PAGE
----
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May 24—Steve Stricker and Phil Mickelson played a practice round last Monday against Dustin Johnson and Will Zalatoris leading up to PGA Championship at the Ocean Course on Kiawah Island in South Carolina.

Stricker said Mickelson played well enough to begin his typical trash talking.

“Phil and I were 3-up after 3 and he said it loud enough so everybody could hear, ‘You know, Strick, I thought we’d be more up at this point'” and we were 3-up after 3. Typical Phil,” Stricker said at a media conference after Saturday’s third round.

Mickelson continued that success into the PGA Championship, which he won. The 50-year-old became golf’s oldest major champion with a five-shot victory Sunday.

Stricker also played well, but he could not keep up with the younger Mickelson. The 54-year-old Edgerton native shot two solid rounds Friday and Saturday (a combined 3-under 141), but he opened with a 76 and finished Sunday with a 75.

His 4-over 292 total put him in a tie for 44th place, which was commendable in a field that included 99 of the top 100 ranked players on the PGA Tour.

But what had Stricker feeling a bit deflated was his putting. That was the part of his game that carried him in the prime of his career. That is not the case now.

“I struck the ball so nicely again today,” he said according to transcripts of his interview. “That had to be one of my worst putting rounds ever. I couldn’t tap it in. So that part is very frustrating.

“Just never felt comfortable, and then it was breezy today, too, so that adds to it. Just to feel steady over it—I don’t even feel steady over it. I feel like I could miss a 2-footer, and I almost did a couple times.”

Stricker’s four rounds over the weekend did include two eagles—one on the par-5 No. 2 hole Friday and another on the par-5 No. 7 hole Saturday.

That type of ball striking has Stricker optimistic. For someone who had not planned to play on the PGA Tour at all this year until COVID-19 pushed the 2020 Ryder Cup into September of 2021, Stricker now has a goal of qualifying for the 125-man FedEx Playoffs.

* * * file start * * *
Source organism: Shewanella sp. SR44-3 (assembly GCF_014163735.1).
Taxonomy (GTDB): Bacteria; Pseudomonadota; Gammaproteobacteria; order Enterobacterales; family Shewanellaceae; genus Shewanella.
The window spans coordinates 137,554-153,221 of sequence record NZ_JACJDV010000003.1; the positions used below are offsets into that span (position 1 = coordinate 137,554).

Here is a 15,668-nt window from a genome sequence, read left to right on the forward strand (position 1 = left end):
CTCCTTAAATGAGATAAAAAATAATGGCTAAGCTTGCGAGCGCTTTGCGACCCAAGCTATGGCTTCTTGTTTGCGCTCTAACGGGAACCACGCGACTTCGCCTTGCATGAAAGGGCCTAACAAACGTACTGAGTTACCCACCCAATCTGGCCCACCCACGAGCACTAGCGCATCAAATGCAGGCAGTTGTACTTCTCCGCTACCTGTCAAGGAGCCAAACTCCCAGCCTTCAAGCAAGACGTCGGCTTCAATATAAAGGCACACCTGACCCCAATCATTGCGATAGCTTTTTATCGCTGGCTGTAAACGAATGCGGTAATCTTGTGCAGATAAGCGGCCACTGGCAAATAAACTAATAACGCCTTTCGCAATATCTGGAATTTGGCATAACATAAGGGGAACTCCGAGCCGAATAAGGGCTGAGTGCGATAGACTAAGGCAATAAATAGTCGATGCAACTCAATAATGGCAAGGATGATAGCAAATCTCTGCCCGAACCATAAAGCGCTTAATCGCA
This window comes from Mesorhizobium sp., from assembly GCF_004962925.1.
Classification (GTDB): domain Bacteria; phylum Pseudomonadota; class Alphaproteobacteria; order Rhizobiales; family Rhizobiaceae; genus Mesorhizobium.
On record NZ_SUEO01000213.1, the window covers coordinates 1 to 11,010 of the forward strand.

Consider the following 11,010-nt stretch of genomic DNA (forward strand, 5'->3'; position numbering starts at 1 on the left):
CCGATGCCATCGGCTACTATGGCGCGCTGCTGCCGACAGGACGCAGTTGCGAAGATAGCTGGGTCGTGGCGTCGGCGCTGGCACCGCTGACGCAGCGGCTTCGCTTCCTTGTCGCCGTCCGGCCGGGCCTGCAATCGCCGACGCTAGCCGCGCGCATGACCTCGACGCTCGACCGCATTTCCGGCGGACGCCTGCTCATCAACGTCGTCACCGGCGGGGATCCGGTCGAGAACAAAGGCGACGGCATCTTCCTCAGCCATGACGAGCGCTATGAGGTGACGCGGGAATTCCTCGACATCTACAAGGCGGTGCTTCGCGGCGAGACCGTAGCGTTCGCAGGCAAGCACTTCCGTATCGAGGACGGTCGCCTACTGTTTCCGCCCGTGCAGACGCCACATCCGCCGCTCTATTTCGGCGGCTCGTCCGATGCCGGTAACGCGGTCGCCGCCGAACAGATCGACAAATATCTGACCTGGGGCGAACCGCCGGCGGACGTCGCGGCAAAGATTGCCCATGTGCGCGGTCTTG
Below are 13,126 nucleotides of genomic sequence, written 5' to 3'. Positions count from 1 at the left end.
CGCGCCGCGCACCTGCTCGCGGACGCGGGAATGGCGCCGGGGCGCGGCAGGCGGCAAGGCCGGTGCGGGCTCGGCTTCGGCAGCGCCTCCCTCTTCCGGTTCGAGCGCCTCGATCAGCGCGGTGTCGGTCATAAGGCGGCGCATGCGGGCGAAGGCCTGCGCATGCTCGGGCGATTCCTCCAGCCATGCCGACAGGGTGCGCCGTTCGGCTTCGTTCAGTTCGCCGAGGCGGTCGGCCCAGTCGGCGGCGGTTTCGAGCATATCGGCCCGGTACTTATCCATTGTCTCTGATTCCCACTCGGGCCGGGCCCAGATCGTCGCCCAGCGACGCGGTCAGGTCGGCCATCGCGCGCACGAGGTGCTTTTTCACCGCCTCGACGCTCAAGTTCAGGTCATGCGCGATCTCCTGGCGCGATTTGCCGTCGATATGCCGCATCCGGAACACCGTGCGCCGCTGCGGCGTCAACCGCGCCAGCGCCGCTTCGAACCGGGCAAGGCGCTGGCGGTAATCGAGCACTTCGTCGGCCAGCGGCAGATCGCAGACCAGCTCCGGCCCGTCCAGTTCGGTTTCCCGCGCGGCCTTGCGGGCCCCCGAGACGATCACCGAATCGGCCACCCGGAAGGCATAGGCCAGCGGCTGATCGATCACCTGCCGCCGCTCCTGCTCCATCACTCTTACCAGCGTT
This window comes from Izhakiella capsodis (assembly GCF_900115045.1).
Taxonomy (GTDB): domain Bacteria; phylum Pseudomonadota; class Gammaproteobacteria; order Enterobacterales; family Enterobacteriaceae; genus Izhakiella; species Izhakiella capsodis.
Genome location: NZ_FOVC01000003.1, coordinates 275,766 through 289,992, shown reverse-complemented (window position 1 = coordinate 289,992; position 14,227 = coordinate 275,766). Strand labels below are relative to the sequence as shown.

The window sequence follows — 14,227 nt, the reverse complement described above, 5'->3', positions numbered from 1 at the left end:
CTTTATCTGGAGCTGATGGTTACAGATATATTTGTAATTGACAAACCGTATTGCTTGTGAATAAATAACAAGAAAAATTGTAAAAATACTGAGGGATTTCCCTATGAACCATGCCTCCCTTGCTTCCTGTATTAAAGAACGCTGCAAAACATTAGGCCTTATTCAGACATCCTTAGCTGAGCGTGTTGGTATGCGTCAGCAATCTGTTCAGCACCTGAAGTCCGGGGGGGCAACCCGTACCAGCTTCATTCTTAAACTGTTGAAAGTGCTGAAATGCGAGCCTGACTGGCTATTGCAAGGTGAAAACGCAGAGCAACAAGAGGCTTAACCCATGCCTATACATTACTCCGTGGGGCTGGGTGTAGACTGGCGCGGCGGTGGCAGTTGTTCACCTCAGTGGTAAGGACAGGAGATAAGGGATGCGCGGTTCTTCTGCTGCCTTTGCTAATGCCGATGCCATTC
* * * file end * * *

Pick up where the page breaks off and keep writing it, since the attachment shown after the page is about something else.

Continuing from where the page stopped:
And now he will head to Tulsa, Oklahoma where he will compete in this week’s Kitchen Aid Senior PGA Championship at the Southern Hills Country Club.

“I’m excited to go next week,” Stricker said. “I’ll get away from the game for a day and then pro-am on Tuesday and I’ll get back to work Tuesday and Wednesday and get ready to tee it up there at Southern Hills. I’m excited to go there and see what the redo is all about. I heard nothing but good things about it.

“I’ll be fine,” he said. “I’m frustrated right now the way I putted. Literally made nothing today. It wasn’t fun. It wasn’t pretty. But I’ll be excited to go and get ready for next week.”

And he was excited for Mickelson.

“It’s impressive when you’ve got a 50-year-old leading at the top of the leaderboard,” Stricker said Saturday. “But he’s a special player. He’s one of the greatest players in the game, in the history of the game, and he’s kept his health and his flexibility, and he still hits it long enough to compete. It’s pretty cool to see him up there at the top.”

He was asked if a Mickelson victory would put “Lefty” into contention for one of Stricker’s six captain picks for the U.S. Ryder Cup team.

“You know what, you could put a pretty good amount of weight on this week I feel like just because I feel like this is really similar to Whistling Straits,” Stricker said of the Kohler course that will host the Ryder Cup.

“We’ve got wind, we’ve got links style but not really links style golf, which is similar to Whistling Straits. We’ll look—myself and the captains—we’ll look at who played well here this week for sure because this is a telltale for Whistling Straits.”

Maybe Stricker can have Mickelson drop down to Tulsa for a practice round at Southern Hills.

The magic might rub off.